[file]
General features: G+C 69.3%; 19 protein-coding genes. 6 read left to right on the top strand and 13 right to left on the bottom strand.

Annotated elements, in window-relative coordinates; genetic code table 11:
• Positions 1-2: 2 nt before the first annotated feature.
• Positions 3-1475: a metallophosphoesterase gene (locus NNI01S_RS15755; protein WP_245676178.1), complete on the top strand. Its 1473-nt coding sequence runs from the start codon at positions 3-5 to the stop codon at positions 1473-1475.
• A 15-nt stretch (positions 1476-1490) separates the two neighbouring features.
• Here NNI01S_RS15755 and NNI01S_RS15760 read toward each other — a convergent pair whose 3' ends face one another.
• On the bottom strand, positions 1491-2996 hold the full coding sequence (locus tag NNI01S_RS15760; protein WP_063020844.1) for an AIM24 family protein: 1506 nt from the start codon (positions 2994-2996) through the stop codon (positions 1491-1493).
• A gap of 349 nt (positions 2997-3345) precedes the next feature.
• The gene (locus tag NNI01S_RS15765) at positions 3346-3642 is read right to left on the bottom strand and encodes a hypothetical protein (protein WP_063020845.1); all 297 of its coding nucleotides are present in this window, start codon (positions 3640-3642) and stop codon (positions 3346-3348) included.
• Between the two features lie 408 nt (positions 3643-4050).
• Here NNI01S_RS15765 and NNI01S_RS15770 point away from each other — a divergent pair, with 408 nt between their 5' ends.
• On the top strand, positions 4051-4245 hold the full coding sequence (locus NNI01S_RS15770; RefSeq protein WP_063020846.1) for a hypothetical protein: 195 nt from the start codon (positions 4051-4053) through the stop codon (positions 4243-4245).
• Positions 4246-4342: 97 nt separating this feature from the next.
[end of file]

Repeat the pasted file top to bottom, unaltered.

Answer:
General features: G+C 69.3%; 19 protein-coding genes. 6 read left to right on the top strand and 13 right to left on the bottom strand.

Annotated elements, in window-relative coordinates; genetic code table 11:
• Positions 1-2: 2 nt before the first annotated feature.
• Positions 3-1475: a metallophosphoesterase gene (locus NNI01S_RS15755; protein WP_245676178.1), complete on the top strand. Its 1473-nt coding sequence runs from the start codon at positions 3-5 to the stop codon at positions 1473-1475.
• A 15-nt stretch (positions 1476-1490) separates the two neighbouring features.
• Here NNI01S_RS15755 and NNI01S_RS15760 read toward each other — a convergent pair whose 3' ends face one another.
• On the bottom strand, positions 1491-2996 hold the full coding sequence (locus tag NNI01S_RS15760; protein WP_063020844.1) for an AIM24 family protein: 1506 nt from the start codon (positions 2994-2996) through the stop codon (positions 1491-1493).
• A gap of 349 nt (positions 2997-3345) precedes the next feature.
• The gene (locus tag NNI01S_RS15765) at positions 3346-3642 is read right to left on the bottom strand and encodes a hypothetical protein (protein WP_063020845.1); all 297 of its coding nucleotides are present in this window, start codon (positions 3640-3642) and stop codon (positions 3346-3348) included.
• Between the two features lie 408 nt (positions 3643-4050).
• Here NNI01S_RS15765 and NNI01S_RS15770 point away from each other — a divergent pair, with 408 nt between their 5' ends.
• On the top strand, positions 4051-4245 hold the full coding sequence (locus NNI01S_RS15770; RefSeq protein WP_063020846.1) for a hypothetical protein: 195 nt from the start codon (positions 4051-4053) through the stop codon (positions 4243-4245).
• Positions 4246-4342: 97 nt separating this feature from the next.